UC Davis increases dining prices

California’s minimum wage increase was the key driver of the increase.

Published in FSD C&U Spotlight

Students at the University of California, Davis, are now paying more for their food—but some of them may also be getting a pay raise. Beginning in September, Associated Students Dining Services (ASDS) increased prices on many of the menu items sold at the ASUCD Coffee House, CoHo South Café and CoHo To Go locations. This is the first increase since 2010, and was largely driven by a mandated increase in California’s minimum wage—from $8 an hour to $9 an hour—which went into effect in July, according to Darin Schluep, foodservice director for ASDS.

As a part of Associated Students at the University of California, Davis, ASDS operates on a break-even financial basis, and the minimum wage increase meant that Schluep had to account for additional labor costs of approximately $250,000. “We employ about 300 students, and they’re all hourly, all minimum wage,” he says. “As a break-even operation, we had to figure out a way to make that even out.”

But while the minimum wage increase is directly tied to ASDS’ labor costs, Schluep says that he didn’t have to reduce staff. Instead he actually increased his staff size based on the growth of the operation as well as an increase in campus population. “This year’s freshman class is the largest in [UC Davis] history,” Schluep says. “We built staff to meet those demands.”

Schluep’s decision to increase food and beverage prices began immediately after he heard the news that the minimum wage increase had passed. To start, groups of ASDS student employees compared food prices with other foodservice operations, both on and off campus. “We tout ourselves as the best deal in town,” Schluep says. “We wanted to maintain that and make sure we were competitive, even with a price increase.”

Once the price comparison data was compiled, Schluep evaluated his entire menu mix—approximately 400 items—and made adjustments where he could. The menu items that did go up in price increased an average of 8%, which translated to approximately 10 cent to 15 cents per item. Schluep tried to maintain prices on healthy items such as whole fruit and yogurt. “I tried to be as strategic as I could,” he says of the price increases.

For the most part, Schluep says that student customers, faculty and staff have been understanding, something that he attributes in part to the minimum wage increase being featured prominently in state and national news. “We also armed our cashier staff with talking points since that’s where we figured customers would voice concerns,” he says. “We understand it’s not an easy thing to absorb sometimes, and it’s always a challenge to get the word out and let people know what’s going on.”

This might not be the last price increase, however. Schluep says that food and beverage prices are always something he’s evaluating. The California minimum wage is set to increase by an additional dollar an hour in January 2016, and Schluep says that he doesn’t know if he’ll need to make another adjustment when that happens—but if he does, it won’t be a decision that he’ll take lightly. “I was a student at UC Davis. I paid my way and I know what it’s like to have a shoestring budget,” he says. “When we look at price increases, it’s a big deal.”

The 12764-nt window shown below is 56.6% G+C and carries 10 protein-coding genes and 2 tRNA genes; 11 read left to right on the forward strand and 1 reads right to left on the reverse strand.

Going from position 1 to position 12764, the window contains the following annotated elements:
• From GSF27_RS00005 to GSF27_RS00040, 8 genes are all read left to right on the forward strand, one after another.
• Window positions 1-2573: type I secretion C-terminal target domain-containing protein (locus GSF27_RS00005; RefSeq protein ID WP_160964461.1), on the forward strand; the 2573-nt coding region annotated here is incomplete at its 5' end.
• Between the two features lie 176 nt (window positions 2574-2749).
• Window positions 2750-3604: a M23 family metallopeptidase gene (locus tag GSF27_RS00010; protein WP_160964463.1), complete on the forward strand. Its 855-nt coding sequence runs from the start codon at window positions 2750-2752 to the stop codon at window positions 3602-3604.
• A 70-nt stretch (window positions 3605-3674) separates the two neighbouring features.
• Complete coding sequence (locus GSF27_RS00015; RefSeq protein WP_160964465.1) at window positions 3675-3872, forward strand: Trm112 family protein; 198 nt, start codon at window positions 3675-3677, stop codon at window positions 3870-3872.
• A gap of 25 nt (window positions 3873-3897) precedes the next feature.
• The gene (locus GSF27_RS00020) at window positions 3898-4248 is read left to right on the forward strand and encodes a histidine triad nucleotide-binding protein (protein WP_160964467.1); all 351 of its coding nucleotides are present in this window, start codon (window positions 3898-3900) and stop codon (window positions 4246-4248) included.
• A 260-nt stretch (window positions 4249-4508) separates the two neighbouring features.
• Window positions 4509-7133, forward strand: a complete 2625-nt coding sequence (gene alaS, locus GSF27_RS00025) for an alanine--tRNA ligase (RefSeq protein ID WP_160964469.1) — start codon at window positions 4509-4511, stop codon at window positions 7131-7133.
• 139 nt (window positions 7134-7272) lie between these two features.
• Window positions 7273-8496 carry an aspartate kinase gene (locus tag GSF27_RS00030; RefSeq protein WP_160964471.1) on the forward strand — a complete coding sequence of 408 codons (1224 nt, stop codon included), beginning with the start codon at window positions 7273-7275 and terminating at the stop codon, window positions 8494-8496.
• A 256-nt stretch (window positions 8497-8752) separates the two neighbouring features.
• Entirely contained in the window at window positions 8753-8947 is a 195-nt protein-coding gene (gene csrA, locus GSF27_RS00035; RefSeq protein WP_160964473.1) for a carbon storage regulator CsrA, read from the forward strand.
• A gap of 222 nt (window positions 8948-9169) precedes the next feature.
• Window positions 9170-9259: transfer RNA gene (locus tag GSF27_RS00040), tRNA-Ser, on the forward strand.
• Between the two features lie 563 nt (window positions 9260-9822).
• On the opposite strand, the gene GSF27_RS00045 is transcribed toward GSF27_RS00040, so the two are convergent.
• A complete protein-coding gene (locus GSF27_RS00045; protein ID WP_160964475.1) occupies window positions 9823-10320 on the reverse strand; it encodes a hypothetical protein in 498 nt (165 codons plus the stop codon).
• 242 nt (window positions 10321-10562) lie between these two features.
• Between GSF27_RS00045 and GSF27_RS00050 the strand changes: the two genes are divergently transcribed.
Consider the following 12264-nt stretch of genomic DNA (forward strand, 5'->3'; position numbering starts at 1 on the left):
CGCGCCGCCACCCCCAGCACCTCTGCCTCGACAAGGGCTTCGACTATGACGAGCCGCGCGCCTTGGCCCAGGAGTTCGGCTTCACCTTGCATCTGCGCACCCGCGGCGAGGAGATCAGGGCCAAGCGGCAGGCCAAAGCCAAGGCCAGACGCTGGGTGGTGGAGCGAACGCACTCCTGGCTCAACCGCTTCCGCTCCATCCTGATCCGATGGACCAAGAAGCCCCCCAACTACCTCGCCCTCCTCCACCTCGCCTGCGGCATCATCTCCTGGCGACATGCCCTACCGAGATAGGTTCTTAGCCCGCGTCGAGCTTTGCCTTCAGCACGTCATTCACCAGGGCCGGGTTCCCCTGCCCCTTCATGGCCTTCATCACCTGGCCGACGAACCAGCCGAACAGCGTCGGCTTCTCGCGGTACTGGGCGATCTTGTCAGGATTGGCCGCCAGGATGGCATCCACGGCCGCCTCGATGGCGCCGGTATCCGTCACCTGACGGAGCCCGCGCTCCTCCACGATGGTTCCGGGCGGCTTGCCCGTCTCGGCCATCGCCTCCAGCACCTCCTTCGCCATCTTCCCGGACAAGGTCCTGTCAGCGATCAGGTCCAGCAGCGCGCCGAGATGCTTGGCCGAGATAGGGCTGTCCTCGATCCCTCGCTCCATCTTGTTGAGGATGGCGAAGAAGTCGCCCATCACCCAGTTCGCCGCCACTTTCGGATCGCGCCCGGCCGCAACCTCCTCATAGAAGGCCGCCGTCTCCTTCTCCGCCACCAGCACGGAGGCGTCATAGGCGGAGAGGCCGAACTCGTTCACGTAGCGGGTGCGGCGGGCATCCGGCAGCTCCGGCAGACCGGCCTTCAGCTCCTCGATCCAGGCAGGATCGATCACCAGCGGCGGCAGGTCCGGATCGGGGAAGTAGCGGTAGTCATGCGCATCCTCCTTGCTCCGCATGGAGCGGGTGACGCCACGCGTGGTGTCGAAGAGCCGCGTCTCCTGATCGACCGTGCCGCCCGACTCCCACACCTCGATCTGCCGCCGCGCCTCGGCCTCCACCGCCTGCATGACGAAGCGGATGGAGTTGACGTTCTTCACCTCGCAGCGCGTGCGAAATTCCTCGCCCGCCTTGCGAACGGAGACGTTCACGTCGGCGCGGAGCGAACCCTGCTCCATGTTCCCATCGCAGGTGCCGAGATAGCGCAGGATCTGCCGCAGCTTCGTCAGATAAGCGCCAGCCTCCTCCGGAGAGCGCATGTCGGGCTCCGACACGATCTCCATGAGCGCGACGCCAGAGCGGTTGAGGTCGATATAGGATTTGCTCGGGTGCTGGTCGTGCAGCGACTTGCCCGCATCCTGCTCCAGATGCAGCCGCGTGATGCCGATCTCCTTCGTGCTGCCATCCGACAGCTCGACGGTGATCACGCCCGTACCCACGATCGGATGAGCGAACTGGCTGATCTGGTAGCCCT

More From FoodService Director

Industry News & Opinion
Richard cousins

Compass Group confirmed this morning that CEO Richard Cousins was killed on New Year’s Eve in a small-plane crash off the coast of Australia. He was 58.

Cousins was scheduled to step down as CEO in March, after leading the world’s largest foodservice management company for 11 years. His planned successor, Compass COO Dominic Blakemore, has agreed to assume Cousins’ duties immediately.

“We are deeply shocked and saddened by this terrible news,” Compass Chairman Paul Walsh said in a statement. “It has been a great privilege to know Richard personally and to work with him for...

Menu Development
to-go meals

Drew Allen didn’t hesitate when asked what he expects of noncommercial dining in the future. “Change,” he says. “We have to change with the times and what our guests are looking for.”

Allen, the director of culinary services at Otterbein Senior Lifestyle Choices in Lebanon, Ohio, says the more the residents and guests at Otterbein change, the more diverse eating habits his team has the chance to explore. One of those changing habits, he says, is diners’ growing desire for portable, made-to-order items . That’s a theme borne out by data, too—and is true across dayparts. Roughly 67%...

Ideas and Innovation
trail mix

We’ve added fueling stations in our units for our workers who didn’t have time to eat or just need a snack. We have areas set up with trail mix, crackers, cookies and water. It helps us avoid people feeling or getting ill, especially when we get closer to exam periods and student workers are studying and not taking the time to eat.

Ideas and Innovation
email

Communication is key, and [managers] are busy too. One tip I picked up from another director was to label my subject line with the header “action,” “information” or “response” followed by a brief description of the email contents. That way they can filter through their inboxes during their busy days to know which emails need their attention immediately and which they can save to read later.

FSD Resources